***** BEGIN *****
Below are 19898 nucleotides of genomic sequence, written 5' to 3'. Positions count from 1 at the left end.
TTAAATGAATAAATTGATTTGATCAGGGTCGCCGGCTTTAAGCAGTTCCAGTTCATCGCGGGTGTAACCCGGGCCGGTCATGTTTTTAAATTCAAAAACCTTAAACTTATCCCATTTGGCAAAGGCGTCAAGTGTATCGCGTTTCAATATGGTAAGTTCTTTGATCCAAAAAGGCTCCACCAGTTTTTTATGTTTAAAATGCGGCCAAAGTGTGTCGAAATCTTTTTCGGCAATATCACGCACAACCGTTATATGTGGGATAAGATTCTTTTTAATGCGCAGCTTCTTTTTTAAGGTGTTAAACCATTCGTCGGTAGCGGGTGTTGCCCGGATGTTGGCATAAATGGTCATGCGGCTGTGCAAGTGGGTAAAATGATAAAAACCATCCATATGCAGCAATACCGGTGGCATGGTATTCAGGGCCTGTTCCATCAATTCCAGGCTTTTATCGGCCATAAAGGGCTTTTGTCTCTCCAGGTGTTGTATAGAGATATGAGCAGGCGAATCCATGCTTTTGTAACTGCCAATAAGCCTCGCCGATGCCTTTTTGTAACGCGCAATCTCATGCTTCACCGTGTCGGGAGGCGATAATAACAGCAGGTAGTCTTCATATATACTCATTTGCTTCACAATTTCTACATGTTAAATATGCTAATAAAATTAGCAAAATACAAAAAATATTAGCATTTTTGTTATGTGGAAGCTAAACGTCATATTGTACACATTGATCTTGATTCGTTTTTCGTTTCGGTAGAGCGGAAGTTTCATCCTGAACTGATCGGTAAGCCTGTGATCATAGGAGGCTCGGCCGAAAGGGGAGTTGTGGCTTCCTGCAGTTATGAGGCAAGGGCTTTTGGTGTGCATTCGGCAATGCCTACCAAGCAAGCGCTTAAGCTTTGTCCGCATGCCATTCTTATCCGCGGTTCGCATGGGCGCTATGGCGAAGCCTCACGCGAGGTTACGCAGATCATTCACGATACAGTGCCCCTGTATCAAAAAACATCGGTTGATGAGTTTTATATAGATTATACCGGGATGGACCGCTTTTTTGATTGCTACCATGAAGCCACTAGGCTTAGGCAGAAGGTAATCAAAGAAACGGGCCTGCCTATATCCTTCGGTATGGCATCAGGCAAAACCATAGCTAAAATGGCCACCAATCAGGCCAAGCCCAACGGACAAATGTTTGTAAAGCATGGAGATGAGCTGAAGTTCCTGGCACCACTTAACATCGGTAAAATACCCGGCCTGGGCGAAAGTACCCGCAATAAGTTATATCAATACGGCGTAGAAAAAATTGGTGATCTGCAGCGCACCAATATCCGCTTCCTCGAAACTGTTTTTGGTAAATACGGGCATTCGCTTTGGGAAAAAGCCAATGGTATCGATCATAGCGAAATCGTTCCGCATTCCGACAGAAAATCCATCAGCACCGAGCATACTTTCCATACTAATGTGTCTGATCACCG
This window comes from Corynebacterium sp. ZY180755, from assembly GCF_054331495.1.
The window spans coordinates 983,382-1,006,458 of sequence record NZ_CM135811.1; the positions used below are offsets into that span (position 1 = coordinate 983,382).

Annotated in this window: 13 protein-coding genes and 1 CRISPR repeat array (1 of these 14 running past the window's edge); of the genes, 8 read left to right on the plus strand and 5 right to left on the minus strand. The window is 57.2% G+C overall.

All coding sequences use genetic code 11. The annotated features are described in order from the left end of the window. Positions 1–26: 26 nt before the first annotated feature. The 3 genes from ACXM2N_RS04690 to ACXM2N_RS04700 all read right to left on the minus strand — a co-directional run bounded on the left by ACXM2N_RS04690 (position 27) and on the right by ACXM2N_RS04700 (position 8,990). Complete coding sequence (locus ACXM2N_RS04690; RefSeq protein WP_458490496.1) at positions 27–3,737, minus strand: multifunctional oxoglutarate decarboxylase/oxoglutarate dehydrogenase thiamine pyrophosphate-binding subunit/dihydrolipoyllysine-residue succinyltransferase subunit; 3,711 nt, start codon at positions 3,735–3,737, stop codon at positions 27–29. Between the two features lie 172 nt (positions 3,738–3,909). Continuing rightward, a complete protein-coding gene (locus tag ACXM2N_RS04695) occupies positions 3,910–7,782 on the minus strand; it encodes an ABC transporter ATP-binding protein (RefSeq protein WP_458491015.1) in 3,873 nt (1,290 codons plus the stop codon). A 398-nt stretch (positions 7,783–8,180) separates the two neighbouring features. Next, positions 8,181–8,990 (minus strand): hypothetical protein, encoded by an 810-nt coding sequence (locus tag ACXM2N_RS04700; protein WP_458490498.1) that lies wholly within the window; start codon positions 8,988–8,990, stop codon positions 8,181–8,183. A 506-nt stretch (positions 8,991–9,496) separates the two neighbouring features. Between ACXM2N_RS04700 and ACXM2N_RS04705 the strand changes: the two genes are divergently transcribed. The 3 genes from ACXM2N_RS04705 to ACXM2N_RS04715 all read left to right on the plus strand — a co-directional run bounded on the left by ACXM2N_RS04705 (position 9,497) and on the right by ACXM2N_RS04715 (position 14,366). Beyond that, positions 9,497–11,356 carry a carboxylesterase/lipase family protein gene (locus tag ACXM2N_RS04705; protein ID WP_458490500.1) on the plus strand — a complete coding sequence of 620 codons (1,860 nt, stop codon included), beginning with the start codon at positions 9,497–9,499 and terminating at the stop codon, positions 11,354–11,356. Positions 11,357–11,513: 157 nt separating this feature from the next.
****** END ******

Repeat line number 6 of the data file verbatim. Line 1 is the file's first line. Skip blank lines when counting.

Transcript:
All coding sequences use genetic code 11. The annotated features are described in order from the left end of the window. Positions 1–26: 26 nt before the first annotated feature. The 3 genes from ACXM2N_RS04690 to ACXM2N_RS04700 all read right to left on the minus strand — a co-directional run bounded on the left by ACXM2N_RS04690 (position 27) and on the right by ACXM2N_RS04700 (position 8,990). Complete coding sequence (locus ACXM2N_RS04690; RefSeq protein WP_458490496.1) at positions 27–3,737, minus strand: multifunctional oxoglutarate decarboxylase/oxoglutarate dehydrogenase thiamine pyrophosphate-binding subunit/dihydrolipoyllysine-residue succinyltransferase subunit; 3,711 nt, start codon at positions 3,735–3,737, stop codon at positions 27–29. Between the two features lie 172 nt (positions 3,738–3,909). Continuing rightward, a complete protein-coding gene (locus tag ACXM2N_RS04695) occupies positions 3,910–7,782 on the minus strand; it encodes an ABC transporter ATP-binding protein (RefSeq protein WP_458491015.1) in 3,873 nt (1,290 codons plus the stop codon). A 398-nt stretch (positions 7,783–8,180) separates the two neighbouring features. Next, positions 8,181–8,990 (minus strand): hypothetical protein, encoded by an 810-nt coding sequence (locus tag ACXM2N_RS04700; protein WP_458490498.1) that lies wholly within the window; start codon positions 8,988–8,990, stop codon positions 8,181–8,183. A 506-nt stretch (positions 8,991–9,496) separates the two neighbouring features. Between ACXM2N_RS04700 and ACXM2N_RS04705 the strand changes: the two genes are divergently transcribed. The 3 genes from ACXM2N_RS04705 to ACXM2N_RS04715 all read left to right on the plus strand — a co-directional run bounded on the left by ACXM2N_RS04705 (position 9,497) and on the right by ACXM2N_RS04715 (position 14,366). Beyond that, positions 9,497–11,356 carry a carboxylesterase/lipase family protein gene (locus tag ACXM2N_RS04705; protein ID WP_458490500.1) on the plus strand — a complete coding sequence of 620 codons (1,860 nt, stop codon included), beginning with the start codon at positions 9,497–9,499 and terminating at the stop codon, positions 11,354–11,356. Positions 11,357–11,513: 157 nt separating this feature from the next.